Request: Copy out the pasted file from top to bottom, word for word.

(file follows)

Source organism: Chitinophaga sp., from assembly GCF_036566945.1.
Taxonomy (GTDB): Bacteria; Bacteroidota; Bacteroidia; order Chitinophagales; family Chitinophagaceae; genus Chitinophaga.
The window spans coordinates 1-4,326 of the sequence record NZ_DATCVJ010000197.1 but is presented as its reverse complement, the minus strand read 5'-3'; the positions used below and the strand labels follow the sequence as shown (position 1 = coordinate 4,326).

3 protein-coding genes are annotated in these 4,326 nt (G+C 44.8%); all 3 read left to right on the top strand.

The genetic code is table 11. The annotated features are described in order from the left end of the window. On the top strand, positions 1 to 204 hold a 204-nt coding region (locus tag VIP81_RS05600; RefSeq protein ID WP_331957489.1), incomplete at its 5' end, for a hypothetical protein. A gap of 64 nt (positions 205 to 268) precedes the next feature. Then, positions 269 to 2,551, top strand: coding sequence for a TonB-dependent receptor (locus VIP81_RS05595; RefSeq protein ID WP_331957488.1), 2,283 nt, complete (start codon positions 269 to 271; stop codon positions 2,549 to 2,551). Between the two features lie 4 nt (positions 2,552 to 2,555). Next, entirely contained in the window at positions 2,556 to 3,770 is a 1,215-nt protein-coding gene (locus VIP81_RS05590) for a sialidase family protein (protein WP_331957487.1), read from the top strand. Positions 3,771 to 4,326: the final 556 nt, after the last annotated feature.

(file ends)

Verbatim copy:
Source organism: Chitinophaga sp., from assembly GCF_036566945.1.
Taxonomy (GTDB): Bacteria; Bacteroidota; Bacteroidia; order Chitinophagales; family Chitinophagaceae; genus Chitinophaga.
The window spans coordinates 1-4,326 of the sequence record NZ_DATCVJ010000197.1 but is presented as its reverse complement, the minus strand read 5'-3'; the positions used below and the strand labels follow the sequence as shown (position 1 = coordinate 4,326).

3 protein-coding genes are annotated in these 4,326 nt (G+C 44.8%); all 3 read left to right on the top strand.

The genetic code is table 11. The annotated features are described in order from the left end of the window. On the top strand, positions 1 to 204 hold a 204-nt coding region (locus tag VIP81_RS05600; RefSeq protein ID WP_331957489.1), incomplete at its 5' end, for a hypothetical protein. A gap of 64 nt (positions 205 to 268) precedes the next feature. Then, positions 269 to 2,551, top strand: coding sequence for a TonB-dependent receptor (locus VIP81_RS05595; RefSeq protein ID WP_331957488.1), 2,283 nt, complete (start codon positions 269 to 271; stop codon positions 2,549 to 2,551). Between the two features lie 4 nt (positions 2,552 to 2,555). Next, entirely contained in the window at positions 2,556 to 3,770 is a 1,215-nt protein-coding gene (locus VIP81_RS05590) for a sialidase family protein (protein WP_331957487.1), read from the top strand. Positions 3,771 to 4,326: the final 556 nt, after the last annotated feature.